It is great to see a work like this that shows the artist in the aesthetic process, and in Mondrian’s case, producing a work whose subject actually is a concentrated reduction to aesthetics only. The work is labelled “unfinished”, not because the artist suddenly died or was separated from the work. Mondrian had time to do more work on the painting (or is it a drawing?), but perhaps he never felt he had to take the painting to his usual finished look to change his liking for the work.
Mondrian probably takes art as far from representation as is possible to go. To take it any further would require taking all illusion and allusion from the work, and is it possible to do that? Even when artists create monochrome paintings or use simple geometric shapes, attempting to make the art work the object with no attaching references, some illusion and allusion always seems to creep in.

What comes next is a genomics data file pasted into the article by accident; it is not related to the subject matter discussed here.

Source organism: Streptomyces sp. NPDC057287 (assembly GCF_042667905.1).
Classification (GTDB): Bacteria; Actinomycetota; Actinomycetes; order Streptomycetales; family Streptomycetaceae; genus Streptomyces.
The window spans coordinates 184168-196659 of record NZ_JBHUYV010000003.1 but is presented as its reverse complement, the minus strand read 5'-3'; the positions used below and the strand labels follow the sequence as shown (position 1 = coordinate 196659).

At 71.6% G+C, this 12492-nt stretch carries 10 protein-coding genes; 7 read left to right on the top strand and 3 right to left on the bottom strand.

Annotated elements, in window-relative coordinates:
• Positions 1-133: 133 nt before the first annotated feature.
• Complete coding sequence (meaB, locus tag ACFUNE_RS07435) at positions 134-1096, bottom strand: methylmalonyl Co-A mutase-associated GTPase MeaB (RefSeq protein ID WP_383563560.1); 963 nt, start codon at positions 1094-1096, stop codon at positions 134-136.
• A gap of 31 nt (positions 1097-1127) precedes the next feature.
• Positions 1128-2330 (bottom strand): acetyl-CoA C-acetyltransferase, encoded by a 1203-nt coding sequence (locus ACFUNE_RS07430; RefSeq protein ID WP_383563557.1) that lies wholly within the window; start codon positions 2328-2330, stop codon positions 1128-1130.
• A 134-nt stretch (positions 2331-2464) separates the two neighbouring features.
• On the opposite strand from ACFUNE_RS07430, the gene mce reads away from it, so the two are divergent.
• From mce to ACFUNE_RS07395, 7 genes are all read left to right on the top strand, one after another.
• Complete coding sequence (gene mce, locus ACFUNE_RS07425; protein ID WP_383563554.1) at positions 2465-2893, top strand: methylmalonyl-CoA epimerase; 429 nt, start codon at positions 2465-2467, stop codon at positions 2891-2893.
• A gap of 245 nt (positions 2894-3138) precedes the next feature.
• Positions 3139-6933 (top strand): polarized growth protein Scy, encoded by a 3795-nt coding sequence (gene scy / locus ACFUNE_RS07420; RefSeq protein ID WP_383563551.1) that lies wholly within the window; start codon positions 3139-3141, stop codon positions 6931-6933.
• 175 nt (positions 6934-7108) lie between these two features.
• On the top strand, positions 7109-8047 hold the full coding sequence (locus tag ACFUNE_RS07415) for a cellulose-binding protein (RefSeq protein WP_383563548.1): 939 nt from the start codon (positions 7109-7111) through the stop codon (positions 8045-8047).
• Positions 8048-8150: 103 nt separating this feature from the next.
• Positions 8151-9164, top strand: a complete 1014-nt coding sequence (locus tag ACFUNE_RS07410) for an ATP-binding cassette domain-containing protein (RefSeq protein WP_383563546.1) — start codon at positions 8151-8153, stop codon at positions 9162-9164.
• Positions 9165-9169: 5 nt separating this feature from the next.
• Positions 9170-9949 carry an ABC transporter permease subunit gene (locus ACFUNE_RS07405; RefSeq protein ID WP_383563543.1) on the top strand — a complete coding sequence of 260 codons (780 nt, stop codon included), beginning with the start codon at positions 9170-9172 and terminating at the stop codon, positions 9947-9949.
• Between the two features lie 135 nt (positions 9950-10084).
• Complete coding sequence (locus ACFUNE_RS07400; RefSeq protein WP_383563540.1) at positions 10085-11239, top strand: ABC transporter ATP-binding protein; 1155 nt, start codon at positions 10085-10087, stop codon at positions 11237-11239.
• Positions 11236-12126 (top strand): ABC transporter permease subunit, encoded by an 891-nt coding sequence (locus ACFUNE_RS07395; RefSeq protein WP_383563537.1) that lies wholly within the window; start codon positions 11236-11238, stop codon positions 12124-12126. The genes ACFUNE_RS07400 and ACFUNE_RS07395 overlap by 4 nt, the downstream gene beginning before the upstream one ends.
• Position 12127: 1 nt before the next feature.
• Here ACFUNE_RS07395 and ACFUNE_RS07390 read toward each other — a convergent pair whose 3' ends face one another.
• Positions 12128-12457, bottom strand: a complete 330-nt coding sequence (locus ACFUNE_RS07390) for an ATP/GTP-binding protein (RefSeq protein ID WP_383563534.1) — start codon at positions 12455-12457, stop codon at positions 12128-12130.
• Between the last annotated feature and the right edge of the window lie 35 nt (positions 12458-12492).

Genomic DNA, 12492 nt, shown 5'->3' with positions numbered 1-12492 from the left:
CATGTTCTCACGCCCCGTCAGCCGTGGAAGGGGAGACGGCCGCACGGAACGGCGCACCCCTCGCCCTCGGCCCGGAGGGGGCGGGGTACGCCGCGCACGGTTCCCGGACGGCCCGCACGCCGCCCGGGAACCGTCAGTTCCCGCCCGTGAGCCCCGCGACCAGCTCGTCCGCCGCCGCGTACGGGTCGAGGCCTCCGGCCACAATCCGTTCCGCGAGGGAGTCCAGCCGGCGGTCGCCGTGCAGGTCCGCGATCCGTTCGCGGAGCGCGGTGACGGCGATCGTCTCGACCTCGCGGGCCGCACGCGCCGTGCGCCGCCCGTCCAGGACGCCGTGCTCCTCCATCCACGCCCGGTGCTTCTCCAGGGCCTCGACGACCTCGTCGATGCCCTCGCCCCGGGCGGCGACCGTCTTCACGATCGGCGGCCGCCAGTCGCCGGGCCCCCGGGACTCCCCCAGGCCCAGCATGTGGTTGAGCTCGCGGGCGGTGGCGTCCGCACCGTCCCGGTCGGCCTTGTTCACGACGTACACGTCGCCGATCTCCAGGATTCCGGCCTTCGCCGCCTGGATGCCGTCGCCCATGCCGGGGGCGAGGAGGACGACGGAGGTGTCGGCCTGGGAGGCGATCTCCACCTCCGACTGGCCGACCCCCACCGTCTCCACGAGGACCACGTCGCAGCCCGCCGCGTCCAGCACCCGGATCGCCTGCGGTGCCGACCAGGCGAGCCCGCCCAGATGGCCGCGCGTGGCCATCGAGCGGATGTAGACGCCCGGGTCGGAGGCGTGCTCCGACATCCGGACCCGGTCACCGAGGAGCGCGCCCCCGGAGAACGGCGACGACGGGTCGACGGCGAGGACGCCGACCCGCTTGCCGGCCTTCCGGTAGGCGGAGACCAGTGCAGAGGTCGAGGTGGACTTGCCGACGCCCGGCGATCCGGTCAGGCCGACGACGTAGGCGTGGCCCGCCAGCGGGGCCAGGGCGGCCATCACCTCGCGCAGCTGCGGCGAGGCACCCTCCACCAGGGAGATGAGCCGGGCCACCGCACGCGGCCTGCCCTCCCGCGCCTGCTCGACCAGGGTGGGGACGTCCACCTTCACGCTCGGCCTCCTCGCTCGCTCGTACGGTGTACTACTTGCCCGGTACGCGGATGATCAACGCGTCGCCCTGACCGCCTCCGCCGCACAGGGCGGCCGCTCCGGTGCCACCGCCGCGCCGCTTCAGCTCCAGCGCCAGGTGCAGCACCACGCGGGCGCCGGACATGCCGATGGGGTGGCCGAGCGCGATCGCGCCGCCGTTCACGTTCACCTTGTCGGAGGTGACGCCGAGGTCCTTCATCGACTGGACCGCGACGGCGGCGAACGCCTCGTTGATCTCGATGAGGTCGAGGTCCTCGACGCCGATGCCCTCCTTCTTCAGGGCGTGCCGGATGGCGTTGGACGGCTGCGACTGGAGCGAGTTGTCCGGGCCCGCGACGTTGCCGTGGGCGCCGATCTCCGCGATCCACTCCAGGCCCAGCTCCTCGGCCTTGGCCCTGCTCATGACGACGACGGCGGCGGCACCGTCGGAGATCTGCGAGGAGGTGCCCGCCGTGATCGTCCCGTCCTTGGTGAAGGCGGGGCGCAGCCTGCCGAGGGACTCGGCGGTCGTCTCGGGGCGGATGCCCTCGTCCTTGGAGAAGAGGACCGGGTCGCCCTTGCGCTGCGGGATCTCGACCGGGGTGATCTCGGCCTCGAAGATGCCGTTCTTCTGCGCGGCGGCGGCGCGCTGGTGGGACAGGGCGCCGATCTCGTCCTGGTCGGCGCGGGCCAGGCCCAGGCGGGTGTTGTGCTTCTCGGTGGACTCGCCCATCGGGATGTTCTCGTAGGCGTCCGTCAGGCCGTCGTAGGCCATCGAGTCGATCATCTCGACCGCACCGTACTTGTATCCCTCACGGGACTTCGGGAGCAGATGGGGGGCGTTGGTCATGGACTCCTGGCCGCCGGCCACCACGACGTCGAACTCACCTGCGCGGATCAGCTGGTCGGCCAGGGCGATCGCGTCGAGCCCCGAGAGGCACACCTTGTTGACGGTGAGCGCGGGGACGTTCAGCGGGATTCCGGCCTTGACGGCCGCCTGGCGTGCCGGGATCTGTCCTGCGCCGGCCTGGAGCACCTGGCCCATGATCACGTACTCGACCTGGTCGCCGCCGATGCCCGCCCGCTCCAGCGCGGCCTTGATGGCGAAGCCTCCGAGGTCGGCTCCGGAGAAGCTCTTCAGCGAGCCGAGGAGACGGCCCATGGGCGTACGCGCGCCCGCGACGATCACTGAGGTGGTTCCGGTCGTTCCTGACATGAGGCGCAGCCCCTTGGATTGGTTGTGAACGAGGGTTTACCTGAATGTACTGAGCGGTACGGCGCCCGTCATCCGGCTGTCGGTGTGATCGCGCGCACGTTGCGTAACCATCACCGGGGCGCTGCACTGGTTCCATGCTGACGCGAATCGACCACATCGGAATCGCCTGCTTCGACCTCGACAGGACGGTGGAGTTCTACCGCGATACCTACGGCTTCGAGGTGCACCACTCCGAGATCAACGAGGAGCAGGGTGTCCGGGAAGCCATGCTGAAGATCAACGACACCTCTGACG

Whatever words and reasoning the artist might use to justify the work, to explain the intention, I really don’t need to know and understand, and in my case, want to know, as long as it leads the artist to create something with its own individuality and vitality that one can fall in love with.
Some Earlier Posts